He continued to drench the flowers, and we walked away. "I'm not convinced he's not the Watcher," I whispered.
Christian went to make a phone call, and I knocked on the door of another house around the corner. An open garage door was visible around the back of a house, which I took as a sign that someone was home. A man who looked to be in his late 60s opened it, his white hair the same hue as the tube socks on his feet. I explained why I was there, and he opened the screen door further: Would I like to come in for an iced tea?
Inside his air-conditioned living room, John Manos said that while he'd heard of the Watcher, he certainly didn't know of anyone's adult son terrorizing the neighborhood. He's lived in his home for 13 years, and insisted he would have been fine staying put had the threats been directed at him.
"I would have just put in an alarm system," he said. "But everybody's different. I don’t have any young kids. If you have a couple of young kids, then you may react differently."
Manos doesn't think his neighbors are especially fearful of The Watcher. "I just think it’s somebody with a psychological problem," he said. "There are a lot of psychologically impaired people. People don’t always take their medicine."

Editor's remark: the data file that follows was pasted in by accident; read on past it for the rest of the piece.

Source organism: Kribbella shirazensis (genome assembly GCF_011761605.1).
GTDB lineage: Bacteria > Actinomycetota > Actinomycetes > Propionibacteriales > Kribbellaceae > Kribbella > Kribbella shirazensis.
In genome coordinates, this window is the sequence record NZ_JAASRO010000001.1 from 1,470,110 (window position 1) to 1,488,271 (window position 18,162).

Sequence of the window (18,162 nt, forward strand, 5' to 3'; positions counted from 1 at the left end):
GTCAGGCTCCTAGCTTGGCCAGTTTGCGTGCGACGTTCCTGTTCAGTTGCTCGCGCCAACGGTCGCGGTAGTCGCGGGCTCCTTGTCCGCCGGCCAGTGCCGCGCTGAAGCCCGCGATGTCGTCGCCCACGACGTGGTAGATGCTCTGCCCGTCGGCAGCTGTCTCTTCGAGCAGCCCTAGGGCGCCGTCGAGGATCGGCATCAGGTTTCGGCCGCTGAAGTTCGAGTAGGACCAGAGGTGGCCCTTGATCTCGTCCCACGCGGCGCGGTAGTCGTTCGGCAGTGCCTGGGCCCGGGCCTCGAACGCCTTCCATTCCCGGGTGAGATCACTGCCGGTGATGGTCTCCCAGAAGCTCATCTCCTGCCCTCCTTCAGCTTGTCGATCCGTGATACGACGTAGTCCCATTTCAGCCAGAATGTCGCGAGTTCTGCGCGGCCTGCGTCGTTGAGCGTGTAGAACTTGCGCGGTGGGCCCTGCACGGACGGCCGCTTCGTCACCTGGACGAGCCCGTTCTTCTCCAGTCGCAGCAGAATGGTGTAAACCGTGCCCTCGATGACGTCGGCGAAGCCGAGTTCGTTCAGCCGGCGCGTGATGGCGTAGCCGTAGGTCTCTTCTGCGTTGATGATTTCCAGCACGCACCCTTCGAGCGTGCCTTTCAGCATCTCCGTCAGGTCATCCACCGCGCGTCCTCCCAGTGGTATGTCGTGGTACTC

But Westfield is a safe town, and this is a safe neighborhood, he said.
"Most of the time I don’t even lock my back door."
Horace Corbin is sitting in the downtown offices of the Westfield Leader, the town's local paper since 1890. He's in his 70s, with a shock of white hair and a red cup in his hand. "It's after 5, so I'm drinking a vodka," he informs me. The office has lots of wood-paneling and smells heavily of cigarettes. I feel immediately at home.
Corbin is the paper's publisher, and put plainly, he thinks the idea of an unhinged madman haunting the neighborhood is a load of crap. In an effort not to reveal too much, he peppers me with a series of questions about mortgages that I don't understand.
"When did the closing happen? When was the lawsuit filed, and when was all the work done?" he asked. (I did not have answers to these questions at the time, though I have since learned that the lawsuit was not filed until a solid year after the new owners were allegedly scared from their home.) He went on to ask, rhetorically, who the lender was, and who owns the lending company.